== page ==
|Home » Learning Curve
The Lost Story
What's coming after Mojave?
KØBENHAVN (Rixstep) — There's a story out there somewhere, on one of our servers, we suspect. We did all the research. We thought we'd published it, but now we can't find it. But it's important, so we'll try again.
It has to do with filesystems. Not filesystems like APFS, but filesystems in terms of file management. File management systems.
Good file management systems are hermetically sealed. You can't get in or get out without asking permission, if they're designed right. You can't interfere with ongoing operations unless asked (by the system). You can't do anything without passing through the system's checkpoints.
Back in the day, file management systems for personal computers were of course of another colour. Those computer systems weren't even called operating systems - they were called disk operating systems. Microsoft started integrating Unix into MS-DOS ('Microsoft Disk Operating System') with version 2.11, but Unix doesn't have much of a file management system, to tell the truth.
The first Macintosh didn't have much in the way of a file management system either. And it had something called MFS - Macintosh File System. The original Mac was held together by strings and glue. Steve Jobs admitted this mistake years later, in so many words. His NeXTSTEP wasn't that much better either, to tell the truth, but at least it had a hierarchical filesystem, something the original Mac definitely didn't have.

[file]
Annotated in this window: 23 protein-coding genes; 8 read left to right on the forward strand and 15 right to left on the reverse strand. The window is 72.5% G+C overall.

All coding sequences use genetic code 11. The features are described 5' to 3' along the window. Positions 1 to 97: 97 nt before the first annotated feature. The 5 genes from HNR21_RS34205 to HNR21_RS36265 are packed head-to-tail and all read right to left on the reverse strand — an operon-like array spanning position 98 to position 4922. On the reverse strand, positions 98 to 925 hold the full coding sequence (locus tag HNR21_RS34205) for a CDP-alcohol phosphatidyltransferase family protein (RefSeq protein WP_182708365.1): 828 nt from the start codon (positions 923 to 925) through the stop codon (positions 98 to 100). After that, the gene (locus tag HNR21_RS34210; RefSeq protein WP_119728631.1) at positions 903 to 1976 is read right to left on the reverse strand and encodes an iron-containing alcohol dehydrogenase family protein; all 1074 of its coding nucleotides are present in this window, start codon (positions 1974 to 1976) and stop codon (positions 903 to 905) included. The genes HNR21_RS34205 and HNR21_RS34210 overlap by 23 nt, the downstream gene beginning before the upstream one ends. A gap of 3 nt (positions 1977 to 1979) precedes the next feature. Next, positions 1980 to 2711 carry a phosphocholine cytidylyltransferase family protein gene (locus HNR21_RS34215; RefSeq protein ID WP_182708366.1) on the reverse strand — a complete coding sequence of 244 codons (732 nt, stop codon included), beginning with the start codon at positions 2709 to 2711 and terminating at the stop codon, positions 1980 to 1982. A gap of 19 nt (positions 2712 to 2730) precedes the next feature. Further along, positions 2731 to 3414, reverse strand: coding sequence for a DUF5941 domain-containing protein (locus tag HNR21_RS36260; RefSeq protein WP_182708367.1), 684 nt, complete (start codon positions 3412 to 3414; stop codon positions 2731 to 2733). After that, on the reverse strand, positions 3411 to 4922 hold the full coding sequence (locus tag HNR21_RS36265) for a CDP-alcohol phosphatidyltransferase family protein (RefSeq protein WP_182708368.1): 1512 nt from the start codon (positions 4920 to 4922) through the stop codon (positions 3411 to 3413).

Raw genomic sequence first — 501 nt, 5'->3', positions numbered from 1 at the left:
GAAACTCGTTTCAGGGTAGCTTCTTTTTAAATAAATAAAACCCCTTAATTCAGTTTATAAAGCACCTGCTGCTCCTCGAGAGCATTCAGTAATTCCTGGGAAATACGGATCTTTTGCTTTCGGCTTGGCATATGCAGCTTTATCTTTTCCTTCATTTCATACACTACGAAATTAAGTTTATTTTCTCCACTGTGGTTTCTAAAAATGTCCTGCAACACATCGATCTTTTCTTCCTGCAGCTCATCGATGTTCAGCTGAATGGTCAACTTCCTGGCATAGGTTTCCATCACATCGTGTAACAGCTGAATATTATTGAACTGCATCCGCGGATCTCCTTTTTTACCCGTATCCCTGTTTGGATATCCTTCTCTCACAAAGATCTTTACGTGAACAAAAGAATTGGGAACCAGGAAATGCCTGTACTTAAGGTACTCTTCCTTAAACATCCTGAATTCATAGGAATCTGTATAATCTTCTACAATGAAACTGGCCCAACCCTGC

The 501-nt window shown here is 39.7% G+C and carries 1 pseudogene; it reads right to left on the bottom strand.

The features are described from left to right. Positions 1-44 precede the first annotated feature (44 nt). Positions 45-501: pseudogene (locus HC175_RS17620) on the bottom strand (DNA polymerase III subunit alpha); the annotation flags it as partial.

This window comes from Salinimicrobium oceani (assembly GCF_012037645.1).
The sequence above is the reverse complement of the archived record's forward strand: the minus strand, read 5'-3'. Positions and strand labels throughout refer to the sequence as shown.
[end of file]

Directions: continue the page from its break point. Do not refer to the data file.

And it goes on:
The people at Rixstep and Radsoft have been building file and disk management tools for donkeys years, most likely because they find it fascinating. They find filesystems and secondary storage matters interesting. Others may like database management systems, for example, or something else, but not them. They like file management and disk systems - and as low down and as bare metal as you can get. To them, Peter Norton was a wuss.
And around about when Apple first released APFS, Apple also came out with an Xcode 10 beta. This was before 10.14 Mojave. So both APFS and Xcode 10 beta got put on a dedicated test machine.
There wasn't a lot to say about APFS. It seemed to be working OK. The Xcode beta was another matter.
Things like this - with Xcode - recur regularly. Someone misses something in Cupertino, project files don't work as they should, people find workarounds, another version of Xcode comes out that finally fixes the bugs in the previous version but simultaneously breaks the project files, because of the workarounds that were necessary at the time. Looking at the nature of these bloopers, and keeping in mind that they can take so long to notice and to fix, one really has to wonder.